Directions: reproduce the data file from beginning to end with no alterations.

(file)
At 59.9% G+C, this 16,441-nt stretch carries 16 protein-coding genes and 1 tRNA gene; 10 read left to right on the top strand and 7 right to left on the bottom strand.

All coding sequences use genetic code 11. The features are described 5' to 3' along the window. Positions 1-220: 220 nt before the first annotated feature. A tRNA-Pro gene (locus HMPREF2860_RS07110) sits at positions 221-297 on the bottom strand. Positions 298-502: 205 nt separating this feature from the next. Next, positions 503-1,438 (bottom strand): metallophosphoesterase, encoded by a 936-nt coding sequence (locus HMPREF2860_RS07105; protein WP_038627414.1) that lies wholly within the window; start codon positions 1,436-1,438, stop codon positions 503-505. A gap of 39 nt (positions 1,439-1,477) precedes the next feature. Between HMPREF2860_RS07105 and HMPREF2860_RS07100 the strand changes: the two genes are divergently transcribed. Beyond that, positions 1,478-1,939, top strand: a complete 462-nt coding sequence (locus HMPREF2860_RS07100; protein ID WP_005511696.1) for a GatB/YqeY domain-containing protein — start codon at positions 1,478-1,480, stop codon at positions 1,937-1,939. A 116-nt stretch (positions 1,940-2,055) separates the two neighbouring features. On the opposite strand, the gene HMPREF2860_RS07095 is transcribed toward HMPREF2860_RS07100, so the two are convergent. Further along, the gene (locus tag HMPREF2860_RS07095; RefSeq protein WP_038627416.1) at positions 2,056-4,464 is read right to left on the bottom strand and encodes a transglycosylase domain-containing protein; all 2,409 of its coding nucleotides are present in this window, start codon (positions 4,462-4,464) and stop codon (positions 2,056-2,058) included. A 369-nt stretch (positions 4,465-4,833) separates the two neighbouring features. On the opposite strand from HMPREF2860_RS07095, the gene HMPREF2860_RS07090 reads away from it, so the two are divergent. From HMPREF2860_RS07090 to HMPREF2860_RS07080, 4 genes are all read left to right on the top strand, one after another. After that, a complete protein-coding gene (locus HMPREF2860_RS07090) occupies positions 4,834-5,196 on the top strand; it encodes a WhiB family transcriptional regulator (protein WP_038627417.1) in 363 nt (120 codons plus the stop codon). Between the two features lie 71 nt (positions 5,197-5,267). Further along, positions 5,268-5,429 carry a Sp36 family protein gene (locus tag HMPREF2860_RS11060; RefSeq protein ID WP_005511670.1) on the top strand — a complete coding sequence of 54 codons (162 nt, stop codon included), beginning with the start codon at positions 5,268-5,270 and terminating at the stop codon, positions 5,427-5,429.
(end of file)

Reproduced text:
At 59.9% G+C, this 16,441-nt stretch carries 16 protein-coding genes and 1 tRNA gene; 10 read left to right on the top strand and 7 right to left on the bottom strand.

All coding sequences use genetic code 11. The features are described 5' to 3' along the window. Positions 1-220: 220 nt before the first annotated feature. A tRNA-Pro gene (locus HMPREF2860_RS07110) sits at positions 221-297 on the bottom strand. Positions 298-502: 205 nt separating this feature from the next. Next, positions 503-1,438 (bottom strand): metallophosphoesterase, encoded by a 936-nt coding sequence (locus HMPREF2860_RS07105; protein WP_038627414.1) that lies wholly within the window; start codon positions 1,436-1,438, stop codon positions 503-505. A gap of 39 nt (positions 1,439-1,477) precedes the next feature. Between HMPREF2860_RS07105 and HMPREF2860_RS07100 the strand changes: the two genes are divergently transcribed. Beyond that, positions 1,478-1,939, top strand: a complete 462-nt coding sequence (locus HMPREF2860_RS07100; protein ID WP_005511696.1) for a GatB/YqeY domain-containing protein — start codon at positions 1,478-1,480, stop codon at positions 1,937-1,939. A 116-nt stretch (positions 1,940-2,055) separates the two neighbouring features. On the opposite strand, the gene HMPREF2860_RS07095 is transcribed toward HMPREF2860_RS07100, so the two are convergent. Further along, the gene (locus tag HMPREF2860_RS07095; RefSeq protein WP_038627416.1) at positions 2,056-4,464 is read right to left on the bottom strand and encodes a transglycosylase domain-containing protein; all 2,409 of its coding nucleotides are present in this window, start codon (positions 4,462-4,464) and stop codon (positions 2,056-2,058) included. A 369-nt stretch (positions 4,465-4,833) separates the two neighbouring features. On the opposite strand from HMPREF2860_RS07095, the gene HMPREF2860_RS07090 reads away from it, so the two are divergent. From HMPREF2860_RS07090 to HMPREF2860_RS07080, 4 genes are all read left to right on the top strand, one after another. After that, a complete protein-coding gene (locus HMPREF2860_RS07090) occupies positions 4,834-5,196 on the top strand; it encodes a WhiB family transcriptional regulator (protein WP_038627417.1) in 363 nt (120 codons plus the stop codon). Between the two features lie 71 nt (positions 5,197-5,267). Further along, positions 5,268-5,429 carry a Sp36 family protein gene (locus tag HMPREF2860_RS11060; RefSeq protein ID WP_005511670.1) on the top strand — a complete coding sequence of 54 codons (162 nt, stop codon included), beginning with the start codon at positions 5,268-5,270 and terminating at the stop codon, positions 5,427-5,429.